"Tabor" This (BDB 1061) is a possible allusion to Deut. 33:18-19. Like any other ancient site it was once devoted to YHWH, but now it had become amalgamated with Tyrian Ba'alism.

▣ "a net" The term (BDB 440) could refer to a fishing net, but because of the parallel with snares used for birds, it probably means that here (e.g., 7:12; Prov. 1:17). The priests were trying to ensnare faithful worshipers of YHWH into the amalgamated worship of the fertility gods at YHWH worship sites.


NASB, NKJV"The revolters"
NRSV, NJB"Shittim"
TEV"at Acacia City"

This (BDB 962) could mean "swerver" or "revolter." However, many scholars assume this line of poetry means ". . .and the pit of Shittim they have made deep" (i.e., another city to match the three IMPERATIVES and three groups of people).

The MT has the VERB "make deep" (BDB 770, KB 847, Niphil PERFECT), used in the sense of Israel's low view of the value of human life (cf. 4:2; 6:9). The same word is used in 9:9 to refer to the sin and death at Gibeah (cf. Jdgs. 19).

It is also possible to render this line of poetry as "the revolters have gone deep in slaughtering" (BDB 1006). If this is correct then this may refer to child sacrifice (cf. Isa. 57:5 and Ezek. 23:39).

5:3 "Ephraim and Israel" After the Jewish kingdom divided in 922 b.c. the northern tribes were known by the following names: (1) by their capital city, Samaria; (2) by their largest tribe, Ephraim (e.g., Isa. 7:9,17); and (3) by the collective term for their ancestor Jacob, Israel.

▣ "I know. . .is not hidden from Me" These two VERBS (#1 BDB 393, KB 390, Qal PERFECT, #2 BDB 470, KB 469, Niphal PERFECT) are parallel to highlight the omniscience of God (on an individual level see Ps. 69:5; 139:15). He knows their idolatry (cf. v. 3b &c), which is made all the worse because they are His covenant people (cf. Amos 3:2, "you only have I known," NRSV).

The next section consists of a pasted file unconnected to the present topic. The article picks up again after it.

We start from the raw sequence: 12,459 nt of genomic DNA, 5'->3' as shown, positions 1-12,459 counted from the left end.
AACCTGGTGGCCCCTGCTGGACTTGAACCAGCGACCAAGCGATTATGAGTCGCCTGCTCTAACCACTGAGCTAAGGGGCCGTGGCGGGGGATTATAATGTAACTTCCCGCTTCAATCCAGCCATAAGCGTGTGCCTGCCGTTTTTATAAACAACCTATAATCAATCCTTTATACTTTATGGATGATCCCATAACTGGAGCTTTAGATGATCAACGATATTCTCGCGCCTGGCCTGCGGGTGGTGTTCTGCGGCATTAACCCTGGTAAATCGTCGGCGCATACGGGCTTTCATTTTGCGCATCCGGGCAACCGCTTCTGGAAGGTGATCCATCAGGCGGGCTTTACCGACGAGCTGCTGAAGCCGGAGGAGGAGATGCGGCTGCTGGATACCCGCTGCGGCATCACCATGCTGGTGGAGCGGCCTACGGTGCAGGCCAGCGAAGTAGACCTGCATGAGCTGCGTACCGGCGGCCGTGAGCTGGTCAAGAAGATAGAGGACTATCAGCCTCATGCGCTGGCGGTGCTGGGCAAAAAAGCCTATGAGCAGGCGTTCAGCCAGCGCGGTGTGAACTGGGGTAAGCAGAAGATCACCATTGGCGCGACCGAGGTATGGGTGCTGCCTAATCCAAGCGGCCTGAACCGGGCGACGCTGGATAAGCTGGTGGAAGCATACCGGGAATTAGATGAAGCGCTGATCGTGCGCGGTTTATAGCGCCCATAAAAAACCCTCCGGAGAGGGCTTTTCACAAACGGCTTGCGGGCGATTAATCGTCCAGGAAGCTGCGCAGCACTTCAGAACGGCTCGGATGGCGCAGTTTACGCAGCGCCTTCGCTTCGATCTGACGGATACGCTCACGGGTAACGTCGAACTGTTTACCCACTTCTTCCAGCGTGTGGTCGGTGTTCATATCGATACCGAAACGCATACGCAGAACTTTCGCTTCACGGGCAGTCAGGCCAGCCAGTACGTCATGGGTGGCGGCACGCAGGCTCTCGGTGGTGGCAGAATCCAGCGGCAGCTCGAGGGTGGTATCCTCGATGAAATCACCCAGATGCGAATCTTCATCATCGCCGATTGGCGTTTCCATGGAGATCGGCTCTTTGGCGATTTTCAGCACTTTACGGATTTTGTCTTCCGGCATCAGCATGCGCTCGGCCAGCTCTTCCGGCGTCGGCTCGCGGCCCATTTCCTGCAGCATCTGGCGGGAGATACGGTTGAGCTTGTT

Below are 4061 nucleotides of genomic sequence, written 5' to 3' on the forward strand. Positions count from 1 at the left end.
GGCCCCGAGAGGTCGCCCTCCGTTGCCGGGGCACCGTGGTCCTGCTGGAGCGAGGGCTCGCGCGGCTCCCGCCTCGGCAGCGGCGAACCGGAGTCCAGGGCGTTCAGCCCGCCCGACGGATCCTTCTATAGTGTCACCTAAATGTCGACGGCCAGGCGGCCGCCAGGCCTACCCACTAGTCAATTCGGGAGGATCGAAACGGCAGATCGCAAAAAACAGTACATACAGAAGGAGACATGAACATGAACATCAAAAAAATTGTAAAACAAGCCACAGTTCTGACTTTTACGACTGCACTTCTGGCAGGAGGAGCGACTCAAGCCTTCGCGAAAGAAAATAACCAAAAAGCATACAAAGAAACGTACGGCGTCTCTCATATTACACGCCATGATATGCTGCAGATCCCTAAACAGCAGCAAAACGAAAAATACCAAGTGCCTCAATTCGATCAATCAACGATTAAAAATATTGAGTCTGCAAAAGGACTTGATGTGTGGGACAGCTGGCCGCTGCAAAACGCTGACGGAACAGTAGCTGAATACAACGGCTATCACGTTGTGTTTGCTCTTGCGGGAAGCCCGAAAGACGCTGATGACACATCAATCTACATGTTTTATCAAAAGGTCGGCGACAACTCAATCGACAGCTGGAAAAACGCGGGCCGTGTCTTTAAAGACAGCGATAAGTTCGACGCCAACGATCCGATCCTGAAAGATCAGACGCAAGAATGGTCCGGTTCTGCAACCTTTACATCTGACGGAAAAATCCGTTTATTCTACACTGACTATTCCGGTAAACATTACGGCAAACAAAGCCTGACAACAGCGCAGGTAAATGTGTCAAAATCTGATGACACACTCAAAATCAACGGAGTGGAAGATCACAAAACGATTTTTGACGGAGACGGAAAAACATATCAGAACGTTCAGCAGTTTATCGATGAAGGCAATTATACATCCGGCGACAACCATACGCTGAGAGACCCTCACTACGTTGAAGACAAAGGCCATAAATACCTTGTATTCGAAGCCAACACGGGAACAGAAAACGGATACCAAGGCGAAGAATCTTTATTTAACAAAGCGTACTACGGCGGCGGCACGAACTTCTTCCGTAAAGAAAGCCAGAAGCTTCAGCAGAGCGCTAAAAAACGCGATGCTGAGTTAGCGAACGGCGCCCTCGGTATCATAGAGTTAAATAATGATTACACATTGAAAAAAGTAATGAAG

▣ "Israel has defiled herself" The VERB (BDB 379, KB 375, Niphal PERFECT) means "to be ceremonially unclean" by the violation of a Mosaic covenant requirement or prohibition (cf. 6:10; 9:3-4; Micah 2:10). The "clean" vs. "unclean" theology is seen clearly in Lev. 10:10; Deut. 12:15,22; 15:22; Ezek. 22:26; 44:23).

5:4 "Their deeds will not allow them

 To return to their God" This verse personifies Israel's idolatry (cf. v. 5). Some scholars see this in combination with 4:12,19 as a personal evil influence.

The people of Israel had become so settled in their evil character (i.e., "spirit of harlotry") that they had passed the point of no return (cf. 4:17; Ps. 81:12; Rom. 1:24,26).

"they do not know the Lord" The Hebrew term "to know" implies intimate relationship (cf. Gen.4:1). They had no personal relationships with God though they were active participators in religious ritual and liturgy (cf. Isa. 29:13). Lack of knowledge, both personal and covenantal, is the recurrent theme of Hosea (cf. 2:20; 4:1,6; 6:3,6).


NASB"the pride of Israel testifies against him"
NKJV"the pride of Israel testifies to his face"
NRSV"Israel's pride testifies against him"
TEV"the arrogance of the people of Israel cries out against them"
NJB"Israel's arrogance is his accuser"